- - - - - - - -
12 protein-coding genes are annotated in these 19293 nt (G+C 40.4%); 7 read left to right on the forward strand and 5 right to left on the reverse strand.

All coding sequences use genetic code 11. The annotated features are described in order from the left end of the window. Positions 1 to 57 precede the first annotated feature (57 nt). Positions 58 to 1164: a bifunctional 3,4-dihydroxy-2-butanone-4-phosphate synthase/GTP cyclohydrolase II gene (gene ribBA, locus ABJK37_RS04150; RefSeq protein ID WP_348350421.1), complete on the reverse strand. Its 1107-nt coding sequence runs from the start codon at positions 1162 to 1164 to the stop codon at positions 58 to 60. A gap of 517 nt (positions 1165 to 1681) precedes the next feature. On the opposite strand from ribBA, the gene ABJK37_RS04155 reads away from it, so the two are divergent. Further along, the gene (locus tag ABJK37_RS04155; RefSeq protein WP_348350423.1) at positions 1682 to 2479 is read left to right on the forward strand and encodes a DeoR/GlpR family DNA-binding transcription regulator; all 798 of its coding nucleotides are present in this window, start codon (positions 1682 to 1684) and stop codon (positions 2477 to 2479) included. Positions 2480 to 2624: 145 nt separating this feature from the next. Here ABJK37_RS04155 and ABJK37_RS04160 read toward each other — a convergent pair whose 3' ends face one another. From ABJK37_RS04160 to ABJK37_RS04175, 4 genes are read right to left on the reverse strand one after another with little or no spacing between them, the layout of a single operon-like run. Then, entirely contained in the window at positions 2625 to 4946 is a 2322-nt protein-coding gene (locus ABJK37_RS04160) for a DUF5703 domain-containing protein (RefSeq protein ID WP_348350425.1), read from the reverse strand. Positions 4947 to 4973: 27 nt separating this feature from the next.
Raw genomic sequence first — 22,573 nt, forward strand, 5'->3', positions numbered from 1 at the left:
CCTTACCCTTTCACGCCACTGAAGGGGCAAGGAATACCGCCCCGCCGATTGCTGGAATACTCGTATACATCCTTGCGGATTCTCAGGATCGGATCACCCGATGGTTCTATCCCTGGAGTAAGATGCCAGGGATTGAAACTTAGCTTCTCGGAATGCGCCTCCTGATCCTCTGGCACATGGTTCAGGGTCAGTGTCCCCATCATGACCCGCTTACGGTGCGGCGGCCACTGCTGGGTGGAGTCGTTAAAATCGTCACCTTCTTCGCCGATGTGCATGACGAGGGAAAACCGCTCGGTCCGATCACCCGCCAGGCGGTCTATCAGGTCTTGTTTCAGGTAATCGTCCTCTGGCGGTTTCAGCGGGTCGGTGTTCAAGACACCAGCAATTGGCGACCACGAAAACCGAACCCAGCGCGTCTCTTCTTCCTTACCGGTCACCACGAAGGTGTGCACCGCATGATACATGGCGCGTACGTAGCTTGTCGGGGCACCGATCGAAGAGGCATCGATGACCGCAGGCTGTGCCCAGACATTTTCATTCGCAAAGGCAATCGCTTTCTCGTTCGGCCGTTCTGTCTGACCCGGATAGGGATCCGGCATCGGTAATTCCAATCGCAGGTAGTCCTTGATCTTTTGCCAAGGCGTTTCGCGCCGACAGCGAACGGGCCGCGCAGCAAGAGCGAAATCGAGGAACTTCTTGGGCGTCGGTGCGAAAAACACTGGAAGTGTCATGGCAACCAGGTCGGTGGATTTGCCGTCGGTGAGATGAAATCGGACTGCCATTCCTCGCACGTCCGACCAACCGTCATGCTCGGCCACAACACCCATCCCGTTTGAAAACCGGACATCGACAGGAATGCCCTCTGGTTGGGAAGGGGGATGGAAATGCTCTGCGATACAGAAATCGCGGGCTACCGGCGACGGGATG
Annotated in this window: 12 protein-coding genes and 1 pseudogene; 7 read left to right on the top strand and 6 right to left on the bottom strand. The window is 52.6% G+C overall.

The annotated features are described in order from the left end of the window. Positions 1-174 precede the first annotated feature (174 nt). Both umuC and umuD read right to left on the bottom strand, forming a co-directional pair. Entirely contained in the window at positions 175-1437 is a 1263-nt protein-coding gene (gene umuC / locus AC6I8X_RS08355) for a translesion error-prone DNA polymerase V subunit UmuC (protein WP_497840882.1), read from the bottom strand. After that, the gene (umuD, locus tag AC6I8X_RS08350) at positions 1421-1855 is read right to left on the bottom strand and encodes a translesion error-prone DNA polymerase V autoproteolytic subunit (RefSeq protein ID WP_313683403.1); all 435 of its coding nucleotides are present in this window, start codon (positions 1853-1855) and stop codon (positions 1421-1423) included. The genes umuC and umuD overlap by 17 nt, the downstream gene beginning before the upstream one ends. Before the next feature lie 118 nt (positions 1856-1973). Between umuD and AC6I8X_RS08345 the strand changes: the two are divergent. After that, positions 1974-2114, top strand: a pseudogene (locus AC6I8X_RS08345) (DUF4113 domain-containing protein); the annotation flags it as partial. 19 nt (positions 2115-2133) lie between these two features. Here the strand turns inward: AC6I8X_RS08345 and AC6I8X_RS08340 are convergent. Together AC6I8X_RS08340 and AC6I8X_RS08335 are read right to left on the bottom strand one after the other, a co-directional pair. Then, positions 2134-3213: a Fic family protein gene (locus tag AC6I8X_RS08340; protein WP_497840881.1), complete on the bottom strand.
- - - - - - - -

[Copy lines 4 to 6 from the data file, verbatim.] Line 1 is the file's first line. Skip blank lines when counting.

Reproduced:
CCTTACCCTTTCACGCCACTGAAGGGGCAAGGAATACCGCCCCGCCGATTGCTGGAATACTCGTATACATCCTTGCGGATTCTCAGGATCGGATCACCCGATGGTTCTATCCCTGGAGTAAGATGCCAGGGATTGAAACTTAGCTTCTCGGAATGCGCCTCCTGATCCTCTGGCACATGGTTCAGGGTCAGTGTCCCCATCATGACCCGCTTACGGTGCGGCGGCCACTGCTGGGTGGAGTCGTTAAAATCGTCACCTTCTTCGCCGATGTGCATGACGAGGGAAAACCGCTCGGTCCGATCACCCGCCAGGCGGTCTATCAGGTCTTGTTTCAGGTAATCGTCCTCTGGCGGTTTCAGCGGGTCGGTGTTCAAGACACCAGCAATTGGCGACCACGAAAACCGAACCCAGCGCGTCTCTTCTTCCTTACCGGTCACCACGAAGGTGTGCACCGCATGATACATGGCGCGTACGTAGCTTGTCGGGGCACCGATCGAAGAGGCATCGATGACCGCAGGCTGTGCCCAGACATTTTCATTCGCAAAGGCAATCGCTTTCTCGTTCGGCCGTTCTGTCTGACCCGGATAGGGATCCGGCATCGGTAATTCCAATCGCAGGTAGTCCTTGATCTTTTGCCAAGGCGTTTCGCGCCGACAGCGAACGGGCCGCGCAGCAAGAGCGAAATCGAGGAACTTCTTGGGCGTCGGTGCGAAAAACACTGGAAGTGTCATGGCAACCAGGTCGGTGGATTTGCCGTCGGTGAGATGAAATCGGACTGCCATTCCTCGCACGTCCGACCAACCGTCATGCTCGGCCACAACACCCATCCCGTTTGAAAACCGGACATCGACAGGAATGCCCTCTGGTTGGGAAGGGGGATGGAAATGCTCTGCGATACAGAAATCGCGGGCTACCGGCGACGGGATG
Annotated in this window: 12 protein-coding genes and 1 pseudogene; 7 read left to right on the top strand and 6 right to left on the bottom strand. The window is 52.6% G+C overall.

The annotated features are described in order from the left end of the window. Positions 1-174 precede the first annotated feature (174 nt). Both umuC and umuD read right to left on the bottom strand, forming a co-directional pair. Entirely contained in the window at positions 175-1437 is a 1263-nt protein-coding gene (gene umuC / locus AC6I8X_RS08355) for a translesion error-prone DNA polymerase V subunit UmuC (protein WP_497840882.1), read from the bottom strand. After that, the gene (umuD, locus tag AC6I8X_RS08350) at positions 1421-1855 is read right to left on the bottom strand and encodes a translesion error-prone DNA polymerase V autoproteolytic subunit (RefSeq protein ID WP_313683403.1); all 435 of its coding nucleotides are present in this window, start codon (positions 1853-1855) and stop codon (positions 1421-1423) included. The genes umuC and umuD overlap by 17 nt, the downstream gene beginning before the upstream one ends. Before the next feature lie 118 nt (positions 1856-1973). Between umuD and AC6I8X_RS08345 the strand changes: the two are divergent. After that, positions 1974-2114, top strand: a pseudogene (locus AC6I8X_RS08345) (DUF4113 domain-containing protein); the annotation flags it as partial. 19 nt (positions 2115-2133) lie between these two features. Here the strand turns inward: AC6I8X_RS08345 and AC6I8X_RS08340 are convergent. Together AC6I8X_RS08340 and AC6I8X_RS08335 are read right to left on the bottom strand one after the other, a co-directional pair. Then, positions 2134-3213: a Fic family protein gene (locus tag AC6I8X_RS08340; protein WP_497840881.1), complete on the bottom strand.